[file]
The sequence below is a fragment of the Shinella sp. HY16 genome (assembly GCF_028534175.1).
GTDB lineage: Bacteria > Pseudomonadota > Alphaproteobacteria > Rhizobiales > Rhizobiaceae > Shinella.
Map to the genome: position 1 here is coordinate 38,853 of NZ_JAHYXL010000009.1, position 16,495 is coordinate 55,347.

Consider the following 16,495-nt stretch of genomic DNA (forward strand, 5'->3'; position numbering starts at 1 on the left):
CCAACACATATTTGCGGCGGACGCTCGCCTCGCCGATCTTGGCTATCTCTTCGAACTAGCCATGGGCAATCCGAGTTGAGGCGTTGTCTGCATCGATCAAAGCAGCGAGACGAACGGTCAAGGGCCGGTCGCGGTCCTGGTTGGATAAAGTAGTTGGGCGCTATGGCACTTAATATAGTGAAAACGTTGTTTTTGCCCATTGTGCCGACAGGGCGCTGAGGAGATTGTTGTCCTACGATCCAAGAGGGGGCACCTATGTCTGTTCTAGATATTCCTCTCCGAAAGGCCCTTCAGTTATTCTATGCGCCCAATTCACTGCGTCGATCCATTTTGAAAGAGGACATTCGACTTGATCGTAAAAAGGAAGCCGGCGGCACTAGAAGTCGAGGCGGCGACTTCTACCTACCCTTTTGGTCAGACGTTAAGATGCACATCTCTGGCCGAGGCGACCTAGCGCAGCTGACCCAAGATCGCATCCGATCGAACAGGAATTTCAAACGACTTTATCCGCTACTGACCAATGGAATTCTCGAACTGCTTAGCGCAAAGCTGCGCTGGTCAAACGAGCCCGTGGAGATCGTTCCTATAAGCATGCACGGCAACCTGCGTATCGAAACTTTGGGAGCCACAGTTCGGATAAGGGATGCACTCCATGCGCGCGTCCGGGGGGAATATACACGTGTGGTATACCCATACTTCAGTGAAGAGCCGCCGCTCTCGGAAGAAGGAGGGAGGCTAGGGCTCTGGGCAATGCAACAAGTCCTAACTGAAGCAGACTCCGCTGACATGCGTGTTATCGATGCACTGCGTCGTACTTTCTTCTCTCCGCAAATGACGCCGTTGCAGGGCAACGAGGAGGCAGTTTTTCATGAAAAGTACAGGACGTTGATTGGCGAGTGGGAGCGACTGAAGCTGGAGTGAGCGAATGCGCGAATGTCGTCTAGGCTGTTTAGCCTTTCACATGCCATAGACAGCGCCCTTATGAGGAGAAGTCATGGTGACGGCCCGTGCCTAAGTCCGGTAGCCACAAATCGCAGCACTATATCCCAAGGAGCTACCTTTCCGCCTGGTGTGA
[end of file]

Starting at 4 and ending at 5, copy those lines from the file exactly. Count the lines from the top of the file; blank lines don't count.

Consider the following 16,495-nt stretch of genomic DNA (forward strand, 5'->3'; position numbering starts at 1 on the left):
CCAACACATATTTGCGGCGGACGCTCGCCTCGCCGATCTTGGCTATCTCTTCGAACTAGCCATGGGCAATCCGAGTTGAGGCGTTGTCTGCATCGATCAAAGCAGCGAGACGAACGGTCAAGGGCCGGTCGCGGTCCTGGTTGGATAAAGTAGTTGGGCGCTATGGCACTTAATATAGTGAAAACGTTGTTTTTGCCCATTGTGCCGACAGGGCGCTGAGGAGATTGTTGTCCTACGATCCAAGAGGGGGCACCTATGTCTGTTCTAGATATTCCTCTCCGAAAGGCCCTTCAGTTATTCTATGCGCCCAATTCACTGCGTCGATCCATTTTGAAAGAGGACATTCGACTTGATCGTAAAAAGGAAGCCGGCGGCACTAGAAGTCGAGGCGGCGACTTCTACCTACCCTTTTGGTCAGACGTTAAGATGCACATCTCTGGCCGAGGCGACCTAGCGCAGCTGACCCAAGATCGCATCCGATCGAACAGGAATTTCAAACGACTTTATCCGCTACTGACCAATGGAATTCTCGAACTGCTTAGCGCAAAGCTGCGCTGGTCAAACGAGCCCGTGGAGATCGTTCCTATAAGCATGCACGGCAACCTGCGTATCGAAACTTTGGGAGCCACAGTTCGGATAAGGGATGCACTCCATGCGCGCGTCCGGGGGGAATATACACGTGTGGTATACCCATACTTCAGTGAAGAGCCGCCGCTCTCGGAAGAAGGAGGGAGGCTAGGGCTCTGGGCAATGCAACAAGTCCTAACTGAAGCAGACTCCGCTGACATGCGTGTTATCGATGCACTGCGTCGTACTTTCTTCTCTCCGCAAATGACGCCGTTGCAGGGCAACGAGGAGGCAGTTTTTCATGAAAAGTACAGGACGTTGATTGGCGAGTGGGAGCGACTGAAGCTGGAGTGAGCGAATGCGCGAATGTCGTCTAGGCTGTTTAGCCTTTCACATGCCATAGACAGCGCCCTTATGAGGAGAAGTCATGGTGACGGCCCGTGCCTAAGTCCGGTAGCCACAAATCGCAGCACTATATCCCAAGGAGCTACCTTTCCGCCTGGTGTGA